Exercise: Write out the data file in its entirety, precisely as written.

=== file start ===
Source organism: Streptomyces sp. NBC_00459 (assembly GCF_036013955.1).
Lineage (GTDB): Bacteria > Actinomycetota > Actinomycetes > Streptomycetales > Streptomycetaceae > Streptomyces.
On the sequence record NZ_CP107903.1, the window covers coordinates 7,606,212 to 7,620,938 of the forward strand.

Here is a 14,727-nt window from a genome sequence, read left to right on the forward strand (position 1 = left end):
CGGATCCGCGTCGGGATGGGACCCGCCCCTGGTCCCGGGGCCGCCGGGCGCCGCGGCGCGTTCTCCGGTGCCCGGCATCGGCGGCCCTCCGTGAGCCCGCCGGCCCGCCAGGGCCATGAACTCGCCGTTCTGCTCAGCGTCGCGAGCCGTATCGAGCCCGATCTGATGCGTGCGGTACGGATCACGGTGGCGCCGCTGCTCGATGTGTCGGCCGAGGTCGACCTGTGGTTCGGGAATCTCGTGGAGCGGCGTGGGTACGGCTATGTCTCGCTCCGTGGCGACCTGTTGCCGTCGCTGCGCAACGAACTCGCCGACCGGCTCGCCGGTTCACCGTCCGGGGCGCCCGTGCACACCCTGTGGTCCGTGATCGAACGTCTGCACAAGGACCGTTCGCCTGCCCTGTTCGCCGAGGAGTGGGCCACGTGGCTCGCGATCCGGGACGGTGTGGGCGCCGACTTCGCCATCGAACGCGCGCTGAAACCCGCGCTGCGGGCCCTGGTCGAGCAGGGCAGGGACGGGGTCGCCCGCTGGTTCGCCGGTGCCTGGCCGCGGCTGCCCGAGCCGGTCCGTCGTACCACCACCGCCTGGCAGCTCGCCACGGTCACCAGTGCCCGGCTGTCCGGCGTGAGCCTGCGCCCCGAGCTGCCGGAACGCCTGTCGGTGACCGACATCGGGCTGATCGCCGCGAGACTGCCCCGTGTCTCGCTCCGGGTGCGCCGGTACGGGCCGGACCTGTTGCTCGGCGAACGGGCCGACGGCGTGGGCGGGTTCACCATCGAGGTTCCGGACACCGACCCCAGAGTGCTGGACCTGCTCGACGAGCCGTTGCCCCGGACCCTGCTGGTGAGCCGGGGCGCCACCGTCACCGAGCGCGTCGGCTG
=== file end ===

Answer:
Source organism: Streptomyces sp. NBC_00459 (assembly GCF_036013955.1).
Lineage (GTDB): Bacteria > Actinomycetota > Actinomycetes > Streptomycetales > Streptomycetaceae > Streptomyces.
On the sequence record NZ_CP107903.1, the window covers coordinates 7,606,212 to 7,620,938 of the forward strand.

Here is a 14,727-nt window from a genome sequence, read left to right on the forward strand (position 1 = left end):
CGGATCCGCGTCGGGATGGGACCCGCCCCTGGTCCCGGGGCCGCCGGGCGCCGCGGCGCGTTCTCCGGTGCCCGGCATCGGCGGCCCTCCGTGAGCCCGCCGGCCCGCCAGGGCCATGAACTCGCCGTTCTGCTCAGCGTCGCGAGCCGTATCGAGCCCGATCTGATGCGTGCGGTACGGATCACGGTGGCGCCGCTGCTCGATGTGTCGGCCGAGGTCGACCTGTGGTTCGGGAATCTCGTGGAGCGGCGTGGGTACGGCTATGTCTCGCTCCGTGGCGACCTGTTGCCGTCGCTGCGCAACGAACTCGCCGACCGGCTCGCCGGTTCACCGTCCGGGGCGCCCGTGCACACCCTGTGGTCCGTGATCGAACGTCTGCACAAGGACCGTTCGCCTGCCCTGTTCGCCGAGGAGTGGGCCACGTGGCTCGCGATCCGGGACGGTGTGGGCGCCGACTTCGCCATCGAACGCGCGCTGAAACCCGCGCTGCGGGCCCTGGTCGAGCAGGGCAGGGACGGGGTCGCCCGCTGGTTCGCCGGTGCCTGGCCGCGGCTGCCCGAGCCGGTCCGTCGTACCACCACCGCCTGGCAGCTCGCCACGGTCACCAGTGCCCGGCTGTCCGGCGTGAGCCTGCGCCCCGAGCTGCCGGAACGCCTGTCGGTGACCGACATCGGGCTGATCGCCGCGAGACTGCCCCGTGTCTCGCTCCGGGTGCGCCGGTACGGGCCGGACCTGTTGCTCGGCGAACGGGCCGACGGCGTGGGCGGGTTCACCATCGAGGTTCCGGACACCGACCCCAGAGTGCTGGACCTGCTCGACGAGCCGTTGCCCCGGACCCTGCTGGTGAGCCGGGGCGCCACCGTCACCGAGCGCGTCGGCTG